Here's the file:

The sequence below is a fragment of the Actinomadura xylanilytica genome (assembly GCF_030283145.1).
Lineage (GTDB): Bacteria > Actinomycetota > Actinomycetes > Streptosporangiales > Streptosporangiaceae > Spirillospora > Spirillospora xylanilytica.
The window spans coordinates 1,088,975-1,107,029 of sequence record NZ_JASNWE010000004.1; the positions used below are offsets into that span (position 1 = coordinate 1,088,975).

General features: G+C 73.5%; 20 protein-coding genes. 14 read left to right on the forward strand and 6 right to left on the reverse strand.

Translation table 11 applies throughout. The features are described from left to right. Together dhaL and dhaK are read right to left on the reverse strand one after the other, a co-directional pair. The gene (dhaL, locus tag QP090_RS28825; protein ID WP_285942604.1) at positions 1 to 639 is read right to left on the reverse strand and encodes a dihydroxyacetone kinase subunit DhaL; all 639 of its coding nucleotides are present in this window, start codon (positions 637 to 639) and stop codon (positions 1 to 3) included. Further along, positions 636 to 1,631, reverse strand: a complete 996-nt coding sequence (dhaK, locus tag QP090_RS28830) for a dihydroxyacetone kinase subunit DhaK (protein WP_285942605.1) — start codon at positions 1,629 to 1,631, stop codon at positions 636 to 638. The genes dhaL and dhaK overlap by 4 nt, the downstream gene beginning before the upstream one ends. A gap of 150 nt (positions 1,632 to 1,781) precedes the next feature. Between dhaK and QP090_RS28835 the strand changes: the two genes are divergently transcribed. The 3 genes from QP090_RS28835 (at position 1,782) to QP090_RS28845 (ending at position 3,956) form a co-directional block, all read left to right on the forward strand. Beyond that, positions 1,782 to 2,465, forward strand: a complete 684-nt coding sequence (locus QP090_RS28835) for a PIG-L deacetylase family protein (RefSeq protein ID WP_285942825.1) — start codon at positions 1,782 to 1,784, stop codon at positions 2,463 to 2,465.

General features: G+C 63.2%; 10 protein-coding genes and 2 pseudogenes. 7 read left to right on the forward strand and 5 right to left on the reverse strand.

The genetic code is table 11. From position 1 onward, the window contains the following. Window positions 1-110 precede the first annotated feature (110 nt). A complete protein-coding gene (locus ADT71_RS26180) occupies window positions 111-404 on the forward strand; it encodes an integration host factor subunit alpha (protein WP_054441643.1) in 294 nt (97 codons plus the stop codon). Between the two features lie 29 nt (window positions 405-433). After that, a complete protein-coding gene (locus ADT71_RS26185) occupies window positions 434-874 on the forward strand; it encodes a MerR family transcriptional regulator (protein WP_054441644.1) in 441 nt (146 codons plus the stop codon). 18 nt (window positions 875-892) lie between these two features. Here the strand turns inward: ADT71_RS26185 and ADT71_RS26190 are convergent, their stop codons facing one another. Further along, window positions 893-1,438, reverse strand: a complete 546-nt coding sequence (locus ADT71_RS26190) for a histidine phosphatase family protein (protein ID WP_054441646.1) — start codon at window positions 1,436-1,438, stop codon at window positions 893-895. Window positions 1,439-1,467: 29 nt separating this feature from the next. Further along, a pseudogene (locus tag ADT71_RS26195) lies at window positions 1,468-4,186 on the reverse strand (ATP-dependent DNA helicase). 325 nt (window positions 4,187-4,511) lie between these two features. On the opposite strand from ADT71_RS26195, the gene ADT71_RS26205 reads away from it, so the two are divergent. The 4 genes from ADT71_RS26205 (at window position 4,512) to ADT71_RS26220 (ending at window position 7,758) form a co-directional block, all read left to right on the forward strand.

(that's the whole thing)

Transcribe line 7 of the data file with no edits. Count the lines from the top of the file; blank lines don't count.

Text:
The genetic code is table 11. From position 1 onward, the window contains the following. Window positions 1-110 precede the first annotated feature (110 nt). A complete protein-coding gene (locus ADT71_RS26180) occupies window positions 111-404 on the forward strand; it encodes an integration host factor subunit alpha (protein WP_054441643.1) in 294 nt (97 codons plus the stop codon). Between the two features lie 29 nt (window positions 405-433). After that, a complete protein-coding gene (locus ADT71_RS26185) occupies window positions 434-874 on the forward strand; it encodes a MerR family transcriptional regulator (protein WP_054441644.1) in 441 nt (146 codons plus the stop codon). 18 nt (window positions 875-892) lie between these two features. Here the strand turns inward: ADT71_RS26185 and ADT71_RS26190 are convergent, their stop codons facing one another. Further along, window positions 893-1,438, reverse strand: a complete 546-nt coding sequence (locus ADT71_RS26190) for a histidine phosphatase family protein (protein ID WP_054441646.1) — start codon at window positions 1,436-1,438, stop codon at window positions 893-895. Window positions 1,439-1,467: 29 nt separating this feature from the next. Further along, a pseudogene (locus tag ADT71_RS26195) lies at window positions 1,468-4,186 on the reverse strand (ATP-dependent DNA helicase). 325 nt (window positions 4,187-4,511) lie between these two features. On the opposite strand from ADT71_RS26195, the gene ADT71_RS26205 reads away from it, so the two are divergent. The 4 genes from ADT71_RS26205 (at window position 4,512) to ADT71_RS26220 (ending at window position 7,758) form a co-directional block, all read left to right on the forward strand.